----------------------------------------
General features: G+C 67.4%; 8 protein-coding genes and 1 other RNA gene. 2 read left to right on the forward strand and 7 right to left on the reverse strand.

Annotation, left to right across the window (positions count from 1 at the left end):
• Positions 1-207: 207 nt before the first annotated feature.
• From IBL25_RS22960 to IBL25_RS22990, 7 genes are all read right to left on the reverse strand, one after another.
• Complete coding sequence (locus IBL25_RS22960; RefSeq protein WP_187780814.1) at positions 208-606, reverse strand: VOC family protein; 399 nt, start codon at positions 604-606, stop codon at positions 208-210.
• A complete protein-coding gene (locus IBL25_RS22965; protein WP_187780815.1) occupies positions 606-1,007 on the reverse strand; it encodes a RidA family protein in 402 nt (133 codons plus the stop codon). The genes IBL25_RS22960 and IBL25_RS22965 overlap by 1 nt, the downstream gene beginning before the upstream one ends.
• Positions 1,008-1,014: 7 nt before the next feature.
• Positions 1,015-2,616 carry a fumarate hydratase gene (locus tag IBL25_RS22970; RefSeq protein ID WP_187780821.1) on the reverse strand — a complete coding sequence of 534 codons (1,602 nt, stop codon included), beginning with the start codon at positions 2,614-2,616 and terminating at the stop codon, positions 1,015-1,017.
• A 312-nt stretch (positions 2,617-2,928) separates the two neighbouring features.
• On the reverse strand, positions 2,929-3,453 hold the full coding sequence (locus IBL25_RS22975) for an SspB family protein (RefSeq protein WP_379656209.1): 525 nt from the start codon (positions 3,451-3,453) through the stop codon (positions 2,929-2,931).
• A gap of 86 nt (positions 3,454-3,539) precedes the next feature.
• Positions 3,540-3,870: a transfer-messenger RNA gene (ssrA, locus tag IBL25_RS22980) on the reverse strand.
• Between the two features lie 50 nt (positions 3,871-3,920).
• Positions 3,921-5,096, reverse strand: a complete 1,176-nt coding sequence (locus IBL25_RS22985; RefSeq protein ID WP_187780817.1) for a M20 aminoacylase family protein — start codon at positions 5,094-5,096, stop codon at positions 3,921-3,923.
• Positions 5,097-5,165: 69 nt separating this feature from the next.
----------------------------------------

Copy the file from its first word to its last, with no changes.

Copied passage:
General features: G+C 67.4%; 8 protein-coding genes and 1 other RNA gene. 2 read left to right on the forward strand and 7 right to left on the reverse strand.

Annotation, left to right across the window (positions count from 1 at the left end):
• Positions 1-207: 207 nt before the first annotated feature.
• From IBL25_RS22960 to IBL25_RS22990, 7 genes are all read right to left on the reverse strand, one after another.
• Complete coding sequence (locus IBL25_RS22960; RefSeq protein WP_187780814.1) at positions 208-606, reverse strand: VOC family protein; 399 nt, start codon at positions 604-606, stop codon at positions 208-210.
• A complete protein-coding gene (locus IBL25_RS22965; protein WP_187780815.1) occupies positions 606-1,007 on the reverse strand; it encodes a RidA family protein in 402 nt (133 codons plus the stop codon). The genes IBL25_RS22960 and IBL25_RS22965 overlap by 1 nt, the downstream gene beginning before the upstream one ends.
• Positions 1,008-1,014: 7 nt before the next feature.
• Positions 1,015-2,616 carry a fumarate hydratase gene (locus tag IBL25_RS22970; RefSeq protein ID WP_187780821.1) on the reverse strand — a complete coding sequence of 534 codons (1,602 nt, stop codon included), beginning with the start codon at positions 2,614-2,616 and terminating at the stop codon, positions 1,015-1,017.
• A 312-nt stretch (positions 2,617-2,928) separates the two neighbouring features.
• On the reverse strand, positions 2,929-3,453 hold the full coding sequence (locus IBL25_RS22975) for an SspB family protein (RefSeq protein WP_379656209.1): 525 nt from the start codon (positions 3,451-3,453) through the stop codon (positions 2,929-2,931).
• A gap of 86 nt (positions 3,454-3,539) precedes the next feature.
• Positions 3,540-3,870: a transfer-messenger RNA gene (ssrA, locus tag IBL25_RS22980) on the reverse strand.
• Between the two features lie 50 nt (positions 3,871-3,920).
• Positions 3,921-5,096, reverse strand: a complete 1,176-nt coding sequence (locus IBL25_RS22985; RefSeq protein ID WP_187780817.1) for a M20 aminoacylase family protein — start codon at positions 5,094-5,096, stop codon at positions 3,921-3,923.
• Positions 5,097-5,165: 69 nt separating this feature from the next.